As part of a larger marketing campaign, the United Methodist Church will soon use interactive internet advertisements to attract younger seekers to the church. Church Executive has the report:
More than 21 million people are expected to drop in on a new wave of online interactive ads being launched by one of the nation’s largest Protestant denominations.
As part of a multi-million dollar “Open hearts. Open minds. Open doors.” advertising campaign, The United Methodist Church will target the younger generation (22- to 44-year-olds) over the next two months with ad messages on the Internet.
“We’re seeking to reach people who feel like something is missing from their life and are looking for meaning or purpose,” said the Rev. Larry Hollon, chief executive of the United Methodist Communications, in a released statement. “Many of those people are searching online. We’ve chosen sites where they may be looking for something to fill a void in their lives – whether it’s travel, relationships, or something more spiritual.”
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The Methodist ads will appear on such popular websites as Beliefnet, eHarmony, CitySearch, and About.com from Aug. 20 to mid-October, asking questions about desires and beliefs and offering poll results from users’ responses. Television spots from the campaign will also be streamed and links will lead users to information about The United Methodist Church.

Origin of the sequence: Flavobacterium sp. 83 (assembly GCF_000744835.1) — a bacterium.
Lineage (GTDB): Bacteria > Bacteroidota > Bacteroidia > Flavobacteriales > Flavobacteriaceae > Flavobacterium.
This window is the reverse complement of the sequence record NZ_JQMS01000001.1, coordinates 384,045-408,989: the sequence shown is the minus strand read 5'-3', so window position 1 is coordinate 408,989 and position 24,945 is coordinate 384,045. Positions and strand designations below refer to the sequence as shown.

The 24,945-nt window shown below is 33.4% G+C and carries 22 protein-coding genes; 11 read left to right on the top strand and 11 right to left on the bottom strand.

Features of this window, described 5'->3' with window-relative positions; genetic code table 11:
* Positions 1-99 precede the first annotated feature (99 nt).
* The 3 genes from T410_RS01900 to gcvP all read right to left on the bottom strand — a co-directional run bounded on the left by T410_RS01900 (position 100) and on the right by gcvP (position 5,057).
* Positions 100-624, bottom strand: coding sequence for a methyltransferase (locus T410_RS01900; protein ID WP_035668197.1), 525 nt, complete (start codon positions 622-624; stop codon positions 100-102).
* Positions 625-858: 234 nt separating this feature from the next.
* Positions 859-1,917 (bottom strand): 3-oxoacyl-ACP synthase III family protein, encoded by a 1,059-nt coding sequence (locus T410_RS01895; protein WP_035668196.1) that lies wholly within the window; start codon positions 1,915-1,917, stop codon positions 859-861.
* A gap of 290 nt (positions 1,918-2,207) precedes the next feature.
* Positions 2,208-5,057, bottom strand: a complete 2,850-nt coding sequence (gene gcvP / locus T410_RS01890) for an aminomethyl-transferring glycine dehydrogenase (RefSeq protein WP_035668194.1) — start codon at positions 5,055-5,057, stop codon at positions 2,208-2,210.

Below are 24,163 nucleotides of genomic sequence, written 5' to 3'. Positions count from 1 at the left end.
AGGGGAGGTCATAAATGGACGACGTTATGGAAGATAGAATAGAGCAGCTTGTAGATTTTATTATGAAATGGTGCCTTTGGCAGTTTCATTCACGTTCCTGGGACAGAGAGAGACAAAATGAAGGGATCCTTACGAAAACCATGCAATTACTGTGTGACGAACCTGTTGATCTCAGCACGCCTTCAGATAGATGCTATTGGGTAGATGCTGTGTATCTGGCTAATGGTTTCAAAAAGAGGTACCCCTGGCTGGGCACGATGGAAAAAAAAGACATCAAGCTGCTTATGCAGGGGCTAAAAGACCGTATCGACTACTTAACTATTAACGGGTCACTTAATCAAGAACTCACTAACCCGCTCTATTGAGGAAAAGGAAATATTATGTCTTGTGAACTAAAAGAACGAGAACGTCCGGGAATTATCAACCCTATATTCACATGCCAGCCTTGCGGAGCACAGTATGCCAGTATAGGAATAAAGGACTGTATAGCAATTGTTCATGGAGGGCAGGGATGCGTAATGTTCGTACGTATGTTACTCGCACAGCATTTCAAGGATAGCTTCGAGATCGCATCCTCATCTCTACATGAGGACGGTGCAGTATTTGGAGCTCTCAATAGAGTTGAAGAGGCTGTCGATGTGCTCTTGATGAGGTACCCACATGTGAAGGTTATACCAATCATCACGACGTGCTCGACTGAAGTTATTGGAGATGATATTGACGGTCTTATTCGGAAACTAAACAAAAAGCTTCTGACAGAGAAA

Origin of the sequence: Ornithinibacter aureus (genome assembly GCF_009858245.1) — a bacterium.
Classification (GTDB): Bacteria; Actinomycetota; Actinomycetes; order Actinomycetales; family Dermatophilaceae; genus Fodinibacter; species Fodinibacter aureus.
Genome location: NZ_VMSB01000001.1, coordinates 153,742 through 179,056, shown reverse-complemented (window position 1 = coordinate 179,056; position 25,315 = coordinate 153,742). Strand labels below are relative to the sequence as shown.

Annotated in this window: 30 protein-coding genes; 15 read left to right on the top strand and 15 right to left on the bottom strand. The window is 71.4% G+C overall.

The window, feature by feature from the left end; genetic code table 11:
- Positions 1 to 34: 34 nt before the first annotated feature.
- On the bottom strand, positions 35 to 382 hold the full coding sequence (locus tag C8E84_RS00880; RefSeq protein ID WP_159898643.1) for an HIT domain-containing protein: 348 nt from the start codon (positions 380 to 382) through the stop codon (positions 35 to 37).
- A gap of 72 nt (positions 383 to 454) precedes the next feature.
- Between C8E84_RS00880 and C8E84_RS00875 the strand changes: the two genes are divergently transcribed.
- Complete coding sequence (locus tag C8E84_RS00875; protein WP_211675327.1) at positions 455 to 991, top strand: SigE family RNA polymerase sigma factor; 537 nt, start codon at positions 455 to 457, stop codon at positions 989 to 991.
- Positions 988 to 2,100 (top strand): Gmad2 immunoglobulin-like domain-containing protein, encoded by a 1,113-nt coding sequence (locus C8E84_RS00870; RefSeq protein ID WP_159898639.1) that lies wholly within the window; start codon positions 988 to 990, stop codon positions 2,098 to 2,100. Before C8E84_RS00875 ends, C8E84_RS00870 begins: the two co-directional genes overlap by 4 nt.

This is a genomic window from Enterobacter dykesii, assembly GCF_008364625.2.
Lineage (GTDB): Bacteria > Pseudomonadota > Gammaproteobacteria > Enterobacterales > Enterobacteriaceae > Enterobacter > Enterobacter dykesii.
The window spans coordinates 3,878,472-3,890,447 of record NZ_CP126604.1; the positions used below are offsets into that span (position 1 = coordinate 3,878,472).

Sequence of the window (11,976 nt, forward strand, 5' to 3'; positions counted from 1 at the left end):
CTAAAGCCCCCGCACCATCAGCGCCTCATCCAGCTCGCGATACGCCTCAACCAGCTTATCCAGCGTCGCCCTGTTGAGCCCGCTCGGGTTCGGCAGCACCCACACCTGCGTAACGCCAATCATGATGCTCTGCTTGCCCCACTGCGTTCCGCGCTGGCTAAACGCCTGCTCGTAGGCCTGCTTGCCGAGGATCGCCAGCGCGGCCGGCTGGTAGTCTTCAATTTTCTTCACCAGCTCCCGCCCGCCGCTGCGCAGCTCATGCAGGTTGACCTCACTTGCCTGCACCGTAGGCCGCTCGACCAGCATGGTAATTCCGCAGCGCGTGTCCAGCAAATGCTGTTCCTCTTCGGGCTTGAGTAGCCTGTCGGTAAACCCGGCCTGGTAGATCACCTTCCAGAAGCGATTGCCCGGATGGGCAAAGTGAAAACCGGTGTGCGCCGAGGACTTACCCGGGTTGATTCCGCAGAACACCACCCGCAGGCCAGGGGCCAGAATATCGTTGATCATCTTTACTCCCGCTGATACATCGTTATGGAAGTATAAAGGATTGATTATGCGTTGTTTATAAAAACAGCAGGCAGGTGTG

The outreach campaign comes as membership in The United Methodist Church is at its lowest level since 1930 with just over 8 million.
In 2005, The United Methodist Church announced a $25 million advertising effort over the next four years to reach out to their communities and raise their identity. The boosted ad effort came on the heels of airing United Methodist television commercials between 2001 and 2004. Research indicated that first-time attendance increased by 9 percent among congregations residing where the ad was broadcasted during that campaign period.
Testing out other outreach strategies to complement the TV ad campaign, United Methodists launched a large-scale outdoor advertising last year, placing 450 billboards in 15 media markets to reach commuters and travelers.
This year, the new medium is the Internet. With the growth of Internet advertising, United Methodists have picked up on the fast-growing medium to reach wider audiences, particularly seekers.
Read it all here. The interactive ads will ask users questions about their desires and beliefs and offer a choice of answers. After submitting a response, they will see the poll results, along with information and links to explore more about The United Methodist Church. The ads also will feature streaming video of television spots from the campaign and offer a free MP3 download of the theme music.
This is a significant investment. Will it bring new members to the Methodist Church? Should the Epiecopal Church do something similar?